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GFO PUSHES FOR CONTINGENCY PLAN TO OFFSET TRADE WAR DAMAGE

on August 25 | in Ag News | by | with Comments Off on GFO PUSHES FOR CONTINGENCY PLAN TO OFFSET TRADE WAR DAMAGE

From a news release

The Grain Farmers of Ontario continues to urge the federal government that Canada be more active in helping farmers maintain their businesses in the event of financial loss from trade disputes with the U.S.

GFO has asked the federal government to establish contingency plans to reduce the impact of global trade tensions with the Ministers of Agriculture, Finance and Trade. The U.S. government recently created a $30 billion fund for trade impact contingency planning and more recently allotted $12 billion of that fund to farmers if it is needed.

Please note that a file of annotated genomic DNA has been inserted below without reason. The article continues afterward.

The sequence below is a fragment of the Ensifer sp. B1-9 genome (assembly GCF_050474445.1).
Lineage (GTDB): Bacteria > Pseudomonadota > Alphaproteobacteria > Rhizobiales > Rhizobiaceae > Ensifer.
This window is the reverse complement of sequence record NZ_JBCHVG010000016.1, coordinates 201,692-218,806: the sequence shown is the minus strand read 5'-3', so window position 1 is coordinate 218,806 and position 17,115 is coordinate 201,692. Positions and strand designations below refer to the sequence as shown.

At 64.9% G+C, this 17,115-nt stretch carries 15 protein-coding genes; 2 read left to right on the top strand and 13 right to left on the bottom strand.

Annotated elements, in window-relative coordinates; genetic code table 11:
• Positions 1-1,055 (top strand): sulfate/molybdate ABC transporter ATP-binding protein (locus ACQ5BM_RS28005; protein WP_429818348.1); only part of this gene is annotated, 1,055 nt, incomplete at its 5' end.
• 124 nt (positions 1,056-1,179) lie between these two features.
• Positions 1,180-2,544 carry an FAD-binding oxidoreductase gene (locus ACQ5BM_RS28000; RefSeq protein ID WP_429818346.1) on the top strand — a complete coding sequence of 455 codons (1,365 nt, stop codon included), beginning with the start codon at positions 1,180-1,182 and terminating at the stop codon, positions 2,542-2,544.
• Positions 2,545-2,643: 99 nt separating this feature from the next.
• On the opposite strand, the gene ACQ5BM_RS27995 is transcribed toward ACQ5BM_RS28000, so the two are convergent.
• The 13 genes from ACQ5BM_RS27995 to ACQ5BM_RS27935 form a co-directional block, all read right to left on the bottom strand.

“Although we understand that there are many sectors that will be impacted by trade disputes, Canada cannot forget its farmers. The Canadian agri-food industry is responsible for more than 800,000 jobs and contributes over $10 billion to Canada’s gross domestic product. Clearly, the U.S. understands that supporting farmers and helping them run successful businesses in times of hardship is imperative to the economy,” said Markus Haerle, Chair, Grain Farmers of Ontario. “We strongly urge the federal government to level the playing field for Canada’s farmers.”

Currently, a $2 billion contingency fund exists, but it is allotted to Canada’s steel, aluminum, and manufacturing sectors. The Canadian Agriculture Partnership has a $3 billion fund, but it is not provisioned to support farmers and the agriculture industry if there are major price shocks, or if there is a prolonged impact to agriculture as a result of trade issues.

GFO will continue to push for an open discussion with the federal government on contingency planning, and also continues to urge Ministers to identify new markets and new business opportunities on behalf of the Canadian agriculture industry.

Canadian farmers are already feeling the impact of the trade dispute in soybean prices, which are closely linked to U.S. prices and have fallen almost 20 per cent since April when China first announced a 25 percent tariff on U.S. soybeans.

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